For those who don’t know, this is Mental Health Awareness Week, at least in the USA. I know many people who suffer from mental health issues, and my last post was on the topic as well. There should be an update post coming from me soon. I know most of you are here for anime and such, not this stuff, but well, this topic is why I hadn’t been watching or writing much about anime in the past couple of years, even though I wanted to. As always, if you find the need to talk to someone, I’m here to talk, on Twitter, via email, Discord, etc.
Hopefully this poem will be pleasing artistically, and will help people feel less alone, more understood, or will give those on the outside a glimpse in. The preamble to the poem is part of the poetic effort in this instance.
Some people like bringing up rules to be adhered to when discussing poetry. Rules such as, “no abstractions,” yet what do you think metaphors and similes are? What do you think are words?
What sort of poetry can you write, when you let the rules use you rather than using them, and knowing when to abandon them? And if you cannot do anything but parrot said rules, shouldn’t you just point at the rules, rather than call yourself a poetry critic?
Hark! For this poem that follows contains no abstractions. Nothing but concrete reality here.
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Writing of Chronic Illness:
How and why do you write of something that’s as ever-present in your life as the eyes you look at the world with, the air that you breathe, or the internet in your net-addict life? Where do you start approaching it from, as it is impossible to untangle from every other facet of your life, due to its presence permeating anything and everything else?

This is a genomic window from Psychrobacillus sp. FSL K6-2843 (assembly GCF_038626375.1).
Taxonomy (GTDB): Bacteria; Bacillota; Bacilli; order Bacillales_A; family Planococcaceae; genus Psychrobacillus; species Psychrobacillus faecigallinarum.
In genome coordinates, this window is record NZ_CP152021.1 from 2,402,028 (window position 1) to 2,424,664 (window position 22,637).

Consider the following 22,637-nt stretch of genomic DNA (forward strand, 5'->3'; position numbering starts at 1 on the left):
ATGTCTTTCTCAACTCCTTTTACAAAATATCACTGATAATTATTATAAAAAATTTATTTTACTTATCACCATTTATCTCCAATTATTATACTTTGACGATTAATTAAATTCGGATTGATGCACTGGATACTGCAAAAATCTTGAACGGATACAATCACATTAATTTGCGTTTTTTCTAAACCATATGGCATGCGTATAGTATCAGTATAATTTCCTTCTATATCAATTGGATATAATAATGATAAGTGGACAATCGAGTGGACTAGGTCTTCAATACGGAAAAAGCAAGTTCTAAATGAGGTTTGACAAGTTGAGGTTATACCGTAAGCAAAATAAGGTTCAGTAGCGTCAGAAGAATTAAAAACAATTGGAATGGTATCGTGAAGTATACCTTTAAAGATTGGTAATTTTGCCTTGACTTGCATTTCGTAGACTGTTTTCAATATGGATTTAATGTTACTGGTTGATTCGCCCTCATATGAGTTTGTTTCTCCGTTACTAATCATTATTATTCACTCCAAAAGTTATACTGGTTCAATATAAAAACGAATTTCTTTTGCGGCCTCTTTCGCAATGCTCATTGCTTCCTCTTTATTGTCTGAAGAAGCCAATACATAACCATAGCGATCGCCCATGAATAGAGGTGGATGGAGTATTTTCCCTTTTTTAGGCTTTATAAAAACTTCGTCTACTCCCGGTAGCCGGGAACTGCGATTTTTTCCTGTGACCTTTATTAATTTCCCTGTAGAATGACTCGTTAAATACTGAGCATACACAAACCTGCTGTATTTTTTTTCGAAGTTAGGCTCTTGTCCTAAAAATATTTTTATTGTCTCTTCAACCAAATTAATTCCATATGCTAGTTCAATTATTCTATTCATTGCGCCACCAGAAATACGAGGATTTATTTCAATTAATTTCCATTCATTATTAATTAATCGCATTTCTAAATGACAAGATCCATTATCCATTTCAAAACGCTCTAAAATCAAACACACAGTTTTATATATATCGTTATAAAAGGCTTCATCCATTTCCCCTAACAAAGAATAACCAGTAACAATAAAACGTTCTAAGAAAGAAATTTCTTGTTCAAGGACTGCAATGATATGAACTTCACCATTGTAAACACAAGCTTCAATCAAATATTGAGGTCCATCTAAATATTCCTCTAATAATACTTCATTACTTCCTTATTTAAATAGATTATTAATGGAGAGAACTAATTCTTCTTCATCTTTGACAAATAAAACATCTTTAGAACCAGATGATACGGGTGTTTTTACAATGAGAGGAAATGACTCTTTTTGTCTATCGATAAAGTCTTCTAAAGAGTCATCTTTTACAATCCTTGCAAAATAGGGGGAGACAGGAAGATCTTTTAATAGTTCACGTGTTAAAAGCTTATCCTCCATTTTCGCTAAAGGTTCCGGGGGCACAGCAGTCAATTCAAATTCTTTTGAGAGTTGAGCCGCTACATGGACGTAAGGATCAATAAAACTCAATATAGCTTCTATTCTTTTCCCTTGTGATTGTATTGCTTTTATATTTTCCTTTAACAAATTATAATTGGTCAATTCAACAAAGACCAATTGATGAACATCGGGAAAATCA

Well, you just talk about it. You talk about your life, and you talk about the thing, and you don’t try to separate the two.
Ah, Orpheus. Making it to hell, and back again, and then dying.
As for why I am writing about this thing, even though reading others’ accounts of the same malaise actively makes things tougher for me? Because I know it helps others. Though helping others isn’t actually my goal here. I’m writing of this thing for the simple fact that I feel like it, and it’s a blog, a personal blog, at the end of the day. Besides. There are plenty of people I care about who read these things, and this is as much a part of me as my penchant for writing in poetic prose or being annoyed by spelling mistakes.
It is not my goal to tell an uplifting story, give you life lessons, or be a spokesperson for every chronically ill person, not even for everyone who shares my own sickness. It might happen, because, again, this is a story of handling things, and of my life, but that’s not the goal. The goal is to write for the sake of writing. To share for the sake of sharing. The goal is to be. But we’ll get to that.
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Haibane Renmei is considered an anime classic. A series from 2002 that sometimes shows its age, and uses an almost rustic animation-style, focusing on dilapidated backdrops and humble characters. It’s a parable, focusing on death, birth and rebirth, on the nature of forgiveness, and our part in the tapestry which we call life, which we call society. And as with many parables, it also has morals it wishes to impart.
Considering the universal nature of the messages, or at least of the situations depicted, you’d think we could all relate to the story, and I think to a degree we all can. It’s a story of what it means to be human, or at least their take on what it involves. It’s a story on what it takes to keep living, and how society forms behind us. And yet, I think how much one appreciates this show would depend to a very significant degree on what they bring to it themselves. I feel one’s reactions to Haibane Renmei are going to be more personal than most shows. Even if to a degree it’s always true.
(This is a Things I Like post, it’s not a review, but more a discussion of the show and of ideas that have risen in my mind as I’ve watched it. There will be spoilers.)
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